The most recent and powerful evidence comes from studies showing that the transmission characteristics of BSE and vCJD in laboratory mice are almost identical, strongly indicating that they are due to the same causative agent. The most likely cause of nvCJD is therefore exposure to the BSE agent, probably due to dietary contamination with nervous tissue from infected cattle.

    Was it necessary to ban the consumption of beef on the bone to reduce the incidence of CJD?

    Since 1997, approximately 170,000 cases of BSE have been found among British cattle as a result of feeding cows with the remains of other animals. About 20 cases of nvCJD have surfaced over the same period and in 1997, the British Government announced a ban on the sale of beef on the bone because of the possibility of consumers contracting the disease. However, even if a link between BSE and CJD were established, the risk to the public remains minimal: the Spongiform Encephalopathy Advisory Committee (SEAC) explained that without governmental action, there was a 5% chance that one person in the UK would contract nvCJD each year from eating beef on the bone. This meant that the probability of a Briton conracting nvCJD was approximately one in a billion: 40,000 times less likely than the probability that they would die ingesting carcinogens from eating potatoes. Since this law was not, therefore, necessary to protect public health, it is unclear why it was introduced and appears to have been entirely unnecessary.

    However, as The Oolong Man points out, the SEAC's figure is only an estimate. Therefore it is still uncertain

  • Whether it is possible for people to contract nvCJD from BSE infected beef
  • How probable this event might be
  • How long the typical incubation period might be.

    Although it seems unlikely, since the feedstock containing the causative agent of BSE has been removed from the food chain, it is still potentially possible for the incidence of CJD to increase among the population.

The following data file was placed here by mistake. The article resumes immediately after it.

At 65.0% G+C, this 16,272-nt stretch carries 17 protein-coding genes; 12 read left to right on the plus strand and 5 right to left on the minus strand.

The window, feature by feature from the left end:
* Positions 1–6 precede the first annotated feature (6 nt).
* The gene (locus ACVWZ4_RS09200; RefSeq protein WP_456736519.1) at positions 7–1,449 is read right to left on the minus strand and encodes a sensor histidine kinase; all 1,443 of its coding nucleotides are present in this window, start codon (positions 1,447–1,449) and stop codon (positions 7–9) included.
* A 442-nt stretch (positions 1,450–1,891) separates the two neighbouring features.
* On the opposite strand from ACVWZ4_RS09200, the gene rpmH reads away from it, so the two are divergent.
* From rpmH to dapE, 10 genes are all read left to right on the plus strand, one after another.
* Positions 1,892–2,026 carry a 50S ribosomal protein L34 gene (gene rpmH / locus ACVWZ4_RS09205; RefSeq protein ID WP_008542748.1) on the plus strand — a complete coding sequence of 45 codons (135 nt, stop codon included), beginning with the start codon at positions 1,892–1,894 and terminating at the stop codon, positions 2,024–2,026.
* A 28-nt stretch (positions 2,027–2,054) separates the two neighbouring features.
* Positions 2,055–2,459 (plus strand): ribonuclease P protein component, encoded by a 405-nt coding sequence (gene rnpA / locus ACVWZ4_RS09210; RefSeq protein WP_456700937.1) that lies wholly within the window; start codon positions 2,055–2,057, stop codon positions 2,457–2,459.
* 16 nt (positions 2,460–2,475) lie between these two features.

• A rare neurological disease that was unfortunately made less rare recently when unsuspecting British citizens ate meat from cattle infected with Bovine Spongiform Encephalopathy.

    Classic CJD is not caused by a bacteria or a virus, but by a prion, which is a simple protein found in the brains of birds and mammals. Normally harmless, a mutated form of the protein can build up in neurons and eventually cause brain damage, and leave the brain pitted with holes. This causes a progressive loss of mental function and motor control, until the victim dies. Until this decade, this disease was almost always either inherited or sporadic (meaning that it was unclear how the defective prion got in the brain), with only 1% of cases caused by infection.

    The new version tends to hit younger people (median age:28), and has a more delayed onset of neurological problems starting with ataxia and progressing to dementia and myoclonus later on. There's no definitive proof yet, but the new version was most likely the result of eating beef from cows that had the mutated prion.

    There is no cure for CJD, but if you want to avoid getting it, then don't eat cows that eat cows. Many thanks to both britannica.com and cdc.gov